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Texas bond elections: Reality absent from entitlement epidemic

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Texas voters approving much of the $6.5 billion ($9 billion with interest) sought by local governments in May bond elections prompts two interesting observations. First, an entitlement epidemic breeding a self-indulgent culture and mindset that living beyond one’s means will override basic economic principles is thriving. Second, the reality ahead will be fascinating when economic principles kick in (as they always do) and future generations realize today’s “for the children” hype was an organized strategy of short-term gain and gratification to benefit one industry within one generation at the expense of generations to come.

Texas: An all-star debtor state

Never mind the silly talk of Texas as a bastion of conservatism – at least when it comes to fiscal responsibility. We’ve already got $322 billion in local debt. Texas prides itself on being competitive? You bet! We’re competing with California and New York as the nation’s biggest financial deadbeats.

Local government debt – that of school districts, cities, counties, community colleges, health/hospital districts, water districts and authorities along with other special purpose districts – is growing faster than the increase in population and inflation. School districts are the largest growth sector for this debt. Spending from 1999 through 2009 saw Texas public education funding rise five times faster than student enrollment growth. And as new “wants” are never-ending, many taxpayers – i.e., voters – remain comfortably mired in unquestioning lockstep with the education industry’s demands.

No reading, writing or doing the math wanted

The education industry has become an entitlement industry. The folks who once promoted reading as fundamental changed their tune when legislators considered offering voters the fundamental opportunity to read current debt levels (penalty and interest) on bond election ballots when school districts and other government entities seek new debt. Educators seemed to feel entitled to holding back that information.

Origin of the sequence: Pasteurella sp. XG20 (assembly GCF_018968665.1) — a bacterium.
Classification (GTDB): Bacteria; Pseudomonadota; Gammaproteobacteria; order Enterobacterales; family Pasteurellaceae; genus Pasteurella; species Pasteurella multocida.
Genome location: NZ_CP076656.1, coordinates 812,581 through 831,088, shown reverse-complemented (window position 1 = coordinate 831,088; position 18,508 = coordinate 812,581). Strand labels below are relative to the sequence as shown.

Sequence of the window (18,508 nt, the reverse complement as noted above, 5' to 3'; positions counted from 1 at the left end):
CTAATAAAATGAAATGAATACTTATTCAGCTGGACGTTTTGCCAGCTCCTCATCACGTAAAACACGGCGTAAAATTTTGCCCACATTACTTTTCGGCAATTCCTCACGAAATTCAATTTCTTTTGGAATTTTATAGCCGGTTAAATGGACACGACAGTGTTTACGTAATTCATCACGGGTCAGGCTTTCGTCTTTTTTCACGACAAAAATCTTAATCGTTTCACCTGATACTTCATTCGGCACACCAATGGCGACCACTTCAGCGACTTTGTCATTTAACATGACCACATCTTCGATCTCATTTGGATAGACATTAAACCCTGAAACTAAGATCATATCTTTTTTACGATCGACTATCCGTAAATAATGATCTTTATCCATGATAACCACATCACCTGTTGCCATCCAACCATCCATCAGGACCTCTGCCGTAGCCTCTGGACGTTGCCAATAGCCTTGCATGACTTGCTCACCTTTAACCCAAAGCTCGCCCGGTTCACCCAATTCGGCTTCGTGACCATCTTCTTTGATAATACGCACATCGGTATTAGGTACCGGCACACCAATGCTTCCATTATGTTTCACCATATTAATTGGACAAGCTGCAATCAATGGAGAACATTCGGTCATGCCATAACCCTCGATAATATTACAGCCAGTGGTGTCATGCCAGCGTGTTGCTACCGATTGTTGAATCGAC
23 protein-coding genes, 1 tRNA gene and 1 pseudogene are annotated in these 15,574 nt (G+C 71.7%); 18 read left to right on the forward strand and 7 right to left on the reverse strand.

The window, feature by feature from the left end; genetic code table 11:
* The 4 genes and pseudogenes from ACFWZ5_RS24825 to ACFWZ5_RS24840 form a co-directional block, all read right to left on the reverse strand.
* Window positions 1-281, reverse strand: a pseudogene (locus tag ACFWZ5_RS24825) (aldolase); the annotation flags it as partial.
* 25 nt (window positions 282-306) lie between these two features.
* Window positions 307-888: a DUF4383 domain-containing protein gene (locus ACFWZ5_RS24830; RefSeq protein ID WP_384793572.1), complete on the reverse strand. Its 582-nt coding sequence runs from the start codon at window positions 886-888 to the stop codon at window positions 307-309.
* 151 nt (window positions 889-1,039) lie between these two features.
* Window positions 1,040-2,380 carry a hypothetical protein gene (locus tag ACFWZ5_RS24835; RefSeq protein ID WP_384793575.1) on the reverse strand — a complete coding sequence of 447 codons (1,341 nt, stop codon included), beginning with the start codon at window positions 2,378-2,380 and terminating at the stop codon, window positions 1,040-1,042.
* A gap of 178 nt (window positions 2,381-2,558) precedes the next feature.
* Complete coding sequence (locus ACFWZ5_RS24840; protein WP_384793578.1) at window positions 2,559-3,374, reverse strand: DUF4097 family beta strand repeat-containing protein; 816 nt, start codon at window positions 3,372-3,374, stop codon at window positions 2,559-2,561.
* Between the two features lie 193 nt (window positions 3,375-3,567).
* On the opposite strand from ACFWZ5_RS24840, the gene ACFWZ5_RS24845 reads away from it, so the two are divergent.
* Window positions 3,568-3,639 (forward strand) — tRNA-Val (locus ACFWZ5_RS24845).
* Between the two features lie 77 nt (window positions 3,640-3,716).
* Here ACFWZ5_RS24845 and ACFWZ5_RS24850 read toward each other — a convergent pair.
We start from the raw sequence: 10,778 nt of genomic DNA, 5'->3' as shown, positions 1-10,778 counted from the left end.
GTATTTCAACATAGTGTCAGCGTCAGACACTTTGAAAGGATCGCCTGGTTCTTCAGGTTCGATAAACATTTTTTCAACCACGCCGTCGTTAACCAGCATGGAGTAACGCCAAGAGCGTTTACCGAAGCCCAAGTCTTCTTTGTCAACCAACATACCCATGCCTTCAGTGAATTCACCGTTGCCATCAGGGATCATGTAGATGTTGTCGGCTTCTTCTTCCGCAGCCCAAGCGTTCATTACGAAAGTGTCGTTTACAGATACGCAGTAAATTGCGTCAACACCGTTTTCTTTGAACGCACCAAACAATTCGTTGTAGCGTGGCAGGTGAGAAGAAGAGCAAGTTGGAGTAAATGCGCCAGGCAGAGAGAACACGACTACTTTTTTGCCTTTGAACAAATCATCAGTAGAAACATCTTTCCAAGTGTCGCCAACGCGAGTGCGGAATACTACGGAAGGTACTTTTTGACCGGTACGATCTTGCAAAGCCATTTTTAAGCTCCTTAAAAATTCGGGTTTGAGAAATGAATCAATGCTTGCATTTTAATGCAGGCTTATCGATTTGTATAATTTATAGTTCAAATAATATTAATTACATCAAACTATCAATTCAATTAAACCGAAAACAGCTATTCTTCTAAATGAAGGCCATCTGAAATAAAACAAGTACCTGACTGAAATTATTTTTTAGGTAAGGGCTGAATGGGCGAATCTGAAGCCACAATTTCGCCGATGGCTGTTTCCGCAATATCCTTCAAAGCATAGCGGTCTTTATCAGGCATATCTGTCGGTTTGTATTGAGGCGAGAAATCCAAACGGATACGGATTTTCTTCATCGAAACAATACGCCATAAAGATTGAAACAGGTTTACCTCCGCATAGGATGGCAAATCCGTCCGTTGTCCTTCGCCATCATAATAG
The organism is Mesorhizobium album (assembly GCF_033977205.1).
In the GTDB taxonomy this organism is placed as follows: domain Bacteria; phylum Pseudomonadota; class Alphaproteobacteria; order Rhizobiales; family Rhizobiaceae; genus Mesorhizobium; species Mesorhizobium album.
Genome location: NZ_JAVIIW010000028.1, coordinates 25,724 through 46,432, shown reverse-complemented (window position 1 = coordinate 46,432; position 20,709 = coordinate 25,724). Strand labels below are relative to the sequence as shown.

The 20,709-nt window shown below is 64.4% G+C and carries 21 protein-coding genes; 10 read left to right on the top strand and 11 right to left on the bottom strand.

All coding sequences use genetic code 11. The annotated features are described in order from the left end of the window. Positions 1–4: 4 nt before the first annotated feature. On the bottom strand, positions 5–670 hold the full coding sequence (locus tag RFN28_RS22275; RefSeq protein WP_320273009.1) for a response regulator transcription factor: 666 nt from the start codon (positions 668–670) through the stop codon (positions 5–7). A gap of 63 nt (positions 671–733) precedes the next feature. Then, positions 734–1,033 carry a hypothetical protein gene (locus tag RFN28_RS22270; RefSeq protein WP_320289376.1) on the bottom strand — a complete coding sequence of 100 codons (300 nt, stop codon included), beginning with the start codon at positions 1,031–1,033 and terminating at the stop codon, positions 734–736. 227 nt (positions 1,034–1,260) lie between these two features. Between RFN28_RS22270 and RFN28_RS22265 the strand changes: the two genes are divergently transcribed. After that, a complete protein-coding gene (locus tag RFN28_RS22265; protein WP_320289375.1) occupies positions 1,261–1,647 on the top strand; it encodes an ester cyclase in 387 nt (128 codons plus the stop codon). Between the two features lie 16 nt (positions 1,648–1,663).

And math. Credible math problems once involved calculating principle and interest. Not only was this a good exercise in understanding math principles, but it was also functional knowledge as most of us at one point or another make long-term purchases like a home or car in which interest significantly adds to the base purchase price.

Funny though, the education industry seems to feel entitled to disregard the interest when it comes to promoting school bonds. Students once learned an expenditure can’t be accurately evaluated unless interest is part of the equation. Yet in 2013, school districts, joined their other local government counterparts in fighting any entitlement of which voters might be deserving with regard to such transparency in bond elections.

And thankfully, teaching character doesn’t appear so great a priority any more. After all, an industry that feels to entitled to obscure the true financial picture of a taxpayer-funded entity is hardly qualified to instruct others on matters of honesty or right and wrong!

And as lip service is continually paid to the theory of critical thinking, those utilizing such a skill quickly fall out of favor. Independent thought is rarely appreciated as it, on the subject of school finance, too often prompts discussion of economic realities and costs/benefits of dollars spent. Educators’ and their groupies’ best cases are based on promises for the future, not honest looks at outcomes of the past.

Bullying works!

The mechanics of getting bond elections passed are identifiable, trackable. Many elections are called at targeted times when turnout will be predictably small, but key voter participation can be optimized. With schools, early voting sessions rotated between school campuses and timed with school events (back-to-school or end-of-school) aids the casting of “friendly” votes.

Peer pressure extends into community presentations and other materials that discourage dissent from the prevailing, “popular” point of view promoted by business leaders and prominent social figures. Campaigns – often well-funded by prospective contractors – also pointedly remind that with school tax freezes, voters age 65 and older will be protected from additional taxes any proposed measure brings.

While demands for increased spending legitimately exist in some quarters, the education industry and its followers have created a culture that feeds on the appearance of endless prosperity and superficial success. Future generations will take a double-barrel hit with being short-changed in their academic preparedness as well as saddled with massive debt.

In Lady Madonna, Paul McCartney sings “Who finds the money? When you pay the rent? Did you think that money was Heaven sent?”

That mindset would seem to prevail today.

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